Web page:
There are ample of Credential leaks for Online Educational Platforms (or MOOCs) surfaced on Deep Web, which are being captured by various methods such as Keylogging, Spyware Activity, Running Malicious Stealthy Programs etc and are shared on various Deep Web channels.
Below is a list of Email-Password combination of Udemy Accounts appeared on a Turkish forum:-
Here is another listing of Username-Password Combo for Code Academy Accounts found on an individual blog:-
It is notable that the passwords are in plain-text which would facilitate adversaries to launch a Password-Spraying Attack on various digital platforms of the targeted individual.
There are various dedicated checker programs available for each Educational Platform such as Udemy, CodeAcademy, Coursera etc.
Note: Checker Programs are used by attackers to launch Brute Force logins on multiple platforms to check whether the acquired credentials are in working state or not.
Similarly, there are various cracked Academic Programs which are being offered for cheaper prices on the Underground Dark Web Marketplaces.
As the education is provided for cheaper or free, it can be considered as a Robinhood Act, but cracking into the personal accounts are not justifiable.
ATTACKS— RISE OF RANSOMWARE INFECTION & HACKTIVISM
It is an undeniable fact that there are many prestigious Academic Institutes hit by numerous ransomware programs at different timelines. By closely inspecting the same fact, it is evident that Ransomware Attacks seen a sudden uptick since 2016; as the victims became ready for the negotiation offered by the hackers in order to recover the files, by paying the ransom. This ignited the interest of attackers and began to invest more resources for the Ransomware Programs.
Outcome: Now, you may know several RaaS (Ransomware as a Service) programs like Smaug, GandCrab, Project Root along with major Ransomware Gangs like Maze, Clop, Netwalker, Nefilim, REvil, Snake and their experimental business strategies like Live Data Auction, Storage as a Service, Affiliate Programs, Feedback Collection etc.
Here is a list of few Universities who had paid Ransomware Operators to gain back the compromised data:-
UNIVERSITY OF CALGARY — 2016 — Paid $20,000
HORRY COUNTY SCHOOL DIST. — 2017 — Paid $8,500
LOS ANGELES VALLEY COLLEGE — 2017 — Paid $30,000
UNIVERSITY OF MAASTRICHT — 2020 — Paid $220,000
UNIVERSITY OF UTAH — 2020 — Paid $457,059 to Netwalker (Suspected)
UNIVERSITY OF CALIFORNIA — 2020 — Paid $1.14M to Netwalker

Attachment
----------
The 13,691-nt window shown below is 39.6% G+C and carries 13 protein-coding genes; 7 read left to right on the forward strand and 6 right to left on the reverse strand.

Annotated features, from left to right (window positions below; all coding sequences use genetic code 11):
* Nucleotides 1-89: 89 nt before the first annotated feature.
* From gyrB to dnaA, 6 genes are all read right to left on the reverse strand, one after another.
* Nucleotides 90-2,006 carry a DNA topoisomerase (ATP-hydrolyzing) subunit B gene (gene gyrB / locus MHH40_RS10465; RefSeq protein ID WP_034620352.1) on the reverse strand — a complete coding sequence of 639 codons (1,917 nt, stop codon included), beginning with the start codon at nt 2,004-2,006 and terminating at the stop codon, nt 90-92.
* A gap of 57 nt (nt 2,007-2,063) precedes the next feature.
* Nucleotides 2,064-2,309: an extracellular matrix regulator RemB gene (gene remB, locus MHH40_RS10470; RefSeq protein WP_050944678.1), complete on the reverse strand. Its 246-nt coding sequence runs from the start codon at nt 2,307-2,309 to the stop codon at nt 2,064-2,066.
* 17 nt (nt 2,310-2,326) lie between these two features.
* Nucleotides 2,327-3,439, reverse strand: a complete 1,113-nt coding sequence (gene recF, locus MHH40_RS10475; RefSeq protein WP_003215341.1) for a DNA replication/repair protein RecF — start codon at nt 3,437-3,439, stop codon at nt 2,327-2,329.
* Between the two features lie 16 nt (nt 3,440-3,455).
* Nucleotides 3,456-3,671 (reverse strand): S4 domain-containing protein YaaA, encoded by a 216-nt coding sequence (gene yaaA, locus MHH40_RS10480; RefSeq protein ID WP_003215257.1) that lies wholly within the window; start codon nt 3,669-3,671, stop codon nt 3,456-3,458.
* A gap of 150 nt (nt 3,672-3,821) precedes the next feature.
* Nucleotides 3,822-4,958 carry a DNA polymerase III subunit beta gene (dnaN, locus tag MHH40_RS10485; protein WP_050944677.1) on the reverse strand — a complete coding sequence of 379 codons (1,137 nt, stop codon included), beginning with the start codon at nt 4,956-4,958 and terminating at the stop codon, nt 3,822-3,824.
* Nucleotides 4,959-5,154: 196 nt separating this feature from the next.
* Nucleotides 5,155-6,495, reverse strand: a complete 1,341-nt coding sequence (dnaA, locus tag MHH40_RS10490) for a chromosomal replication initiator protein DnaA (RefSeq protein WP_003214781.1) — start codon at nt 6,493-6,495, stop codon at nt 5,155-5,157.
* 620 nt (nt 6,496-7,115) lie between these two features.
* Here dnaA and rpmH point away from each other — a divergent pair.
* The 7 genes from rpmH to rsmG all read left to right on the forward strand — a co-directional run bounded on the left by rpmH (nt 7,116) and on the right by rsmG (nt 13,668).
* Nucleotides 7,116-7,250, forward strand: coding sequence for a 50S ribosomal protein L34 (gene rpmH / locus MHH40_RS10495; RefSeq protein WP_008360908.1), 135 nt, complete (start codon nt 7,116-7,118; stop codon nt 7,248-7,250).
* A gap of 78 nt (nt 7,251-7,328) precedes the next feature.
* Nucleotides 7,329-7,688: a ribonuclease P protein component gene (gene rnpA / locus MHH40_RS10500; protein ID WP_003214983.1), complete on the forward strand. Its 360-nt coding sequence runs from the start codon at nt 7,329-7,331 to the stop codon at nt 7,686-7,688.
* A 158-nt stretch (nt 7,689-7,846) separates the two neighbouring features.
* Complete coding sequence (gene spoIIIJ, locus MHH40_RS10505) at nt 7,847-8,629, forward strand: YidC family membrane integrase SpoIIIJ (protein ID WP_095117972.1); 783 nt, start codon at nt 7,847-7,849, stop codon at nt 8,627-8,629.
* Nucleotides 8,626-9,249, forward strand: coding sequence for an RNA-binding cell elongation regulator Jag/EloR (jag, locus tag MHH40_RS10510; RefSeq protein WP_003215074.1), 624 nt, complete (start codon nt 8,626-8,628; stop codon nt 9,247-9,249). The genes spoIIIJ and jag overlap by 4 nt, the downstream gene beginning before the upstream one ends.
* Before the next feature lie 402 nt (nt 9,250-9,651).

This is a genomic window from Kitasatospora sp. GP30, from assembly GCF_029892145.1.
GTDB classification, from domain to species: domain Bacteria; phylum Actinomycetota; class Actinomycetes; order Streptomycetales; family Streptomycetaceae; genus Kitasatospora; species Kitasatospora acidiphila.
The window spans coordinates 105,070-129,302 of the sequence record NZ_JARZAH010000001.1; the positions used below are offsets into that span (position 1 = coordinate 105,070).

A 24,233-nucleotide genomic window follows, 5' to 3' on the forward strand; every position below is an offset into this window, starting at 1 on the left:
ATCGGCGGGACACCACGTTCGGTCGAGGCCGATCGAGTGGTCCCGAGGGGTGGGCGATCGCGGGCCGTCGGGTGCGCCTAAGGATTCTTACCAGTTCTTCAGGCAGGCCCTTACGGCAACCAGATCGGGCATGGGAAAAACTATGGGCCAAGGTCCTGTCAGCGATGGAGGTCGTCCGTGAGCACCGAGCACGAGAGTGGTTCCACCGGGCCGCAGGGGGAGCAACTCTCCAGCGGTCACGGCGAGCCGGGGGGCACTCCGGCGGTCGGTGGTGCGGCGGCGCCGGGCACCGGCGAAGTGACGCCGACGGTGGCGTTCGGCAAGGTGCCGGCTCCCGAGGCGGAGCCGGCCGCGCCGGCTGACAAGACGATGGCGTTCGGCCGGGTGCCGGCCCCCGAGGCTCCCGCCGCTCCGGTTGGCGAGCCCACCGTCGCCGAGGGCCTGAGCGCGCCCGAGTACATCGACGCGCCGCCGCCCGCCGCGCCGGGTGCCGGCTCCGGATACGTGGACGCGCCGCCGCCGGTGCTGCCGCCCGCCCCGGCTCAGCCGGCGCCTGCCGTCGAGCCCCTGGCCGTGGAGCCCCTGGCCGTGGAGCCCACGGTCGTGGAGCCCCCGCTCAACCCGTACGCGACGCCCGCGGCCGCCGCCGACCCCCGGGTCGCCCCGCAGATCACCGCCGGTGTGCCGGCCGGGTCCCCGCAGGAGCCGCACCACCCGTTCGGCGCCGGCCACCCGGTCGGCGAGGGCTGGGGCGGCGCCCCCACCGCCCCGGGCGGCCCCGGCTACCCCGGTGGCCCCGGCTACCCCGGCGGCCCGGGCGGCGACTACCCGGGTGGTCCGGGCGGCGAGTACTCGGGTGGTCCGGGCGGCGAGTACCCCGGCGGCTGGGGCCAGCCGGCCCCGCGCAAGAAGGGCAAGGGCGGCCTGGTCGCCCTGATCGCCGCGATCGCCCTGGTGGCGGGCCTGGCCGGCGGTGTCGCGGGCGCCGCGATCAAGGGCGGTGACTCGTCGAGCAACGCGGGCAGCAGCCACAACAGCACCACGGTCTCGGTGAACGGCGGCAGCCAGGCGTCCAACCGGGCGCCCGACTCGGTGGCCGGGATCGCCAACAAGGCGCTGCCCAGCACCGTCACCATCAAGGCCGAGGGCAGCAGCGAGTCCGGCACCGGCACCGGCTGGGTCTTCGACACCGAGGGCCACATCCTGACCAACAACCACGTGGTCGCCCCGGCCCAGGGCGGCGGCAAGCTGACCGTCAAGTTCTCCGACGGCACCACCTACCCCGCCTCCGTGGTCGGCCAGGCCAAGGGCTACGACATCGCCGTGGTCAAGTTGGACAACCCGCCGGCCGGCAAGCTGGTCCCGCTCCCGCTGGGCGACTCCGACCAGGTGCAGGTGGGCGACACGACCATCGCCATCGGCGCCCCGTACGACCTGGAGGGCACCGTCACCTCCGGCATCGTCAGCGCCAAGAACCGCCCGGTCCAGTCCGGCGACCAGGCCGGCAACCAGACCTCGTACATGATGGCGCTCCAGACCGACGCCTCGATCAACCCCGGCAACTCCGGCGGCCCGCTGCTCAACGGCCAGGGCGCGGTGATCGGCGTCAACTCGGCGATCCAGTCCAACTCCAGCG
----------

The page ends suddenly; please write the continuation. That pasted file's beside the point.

MAYNOOTH UNIVERSITY — 2020 — Paid Undisclosed Amount
UNIVERSITY HOSPITAL NEW JERSEY — 2020 — Paid $670,000 to SunCrypt
It is also interesting to note that the BlackBaud Hack took place recently (May 2020) that compromised more than 10 Universities from the UK, US and Canada.
Note: BlackBaud is a Cloud Hosting Provider majorly used by Educational Institutes and various Non-Profit Organizations.
Here is a list of Educational Institutes who were hit by various Ransomwares in 2020.
The Hacking Campaigns orchestrated by APT Groups such as Silent Librarian(Iran) against Global Universities is the newest evidence that the attacks against Educational Institutes are on a rife.
Nowadays, though many institutes are aided by Cyber Extortion Insurances (Cyber Extortion Coverage from IRMI is one such), it would be a healthy practice to patch up the old legacy tools in order to keep the cyber attacks at a bay.
> Quick fix to the Open/Unsecured ports, especially RDP and Elastic/Mongo
> Never to fall for any phishing email attachments/links
> Not to blindly trust request coming from EDU Domains
> Disown the used passwords in Educational Moocs Platform
> Regular Data Backup
> Isolate the Mirror/Backup Archives from Mainframe Systems
> Never pay demanded ransom, in case of Ransomware Attack
The largest IoT Botnet “Mirai” brought down various online services such as OVH, Netflix, Spotify, PayPal etc was created in a University Dorm Room.
Dear Sys-Admins! Never under-estimate the power of Educational Platforms!!!
Follow me on Twitter for interesting DarkWeb/InfoSec Short findings! ;-)
Note:- The Article is purely an Individual Research and is not subjected to be used/published anywhere without the Author’s consent.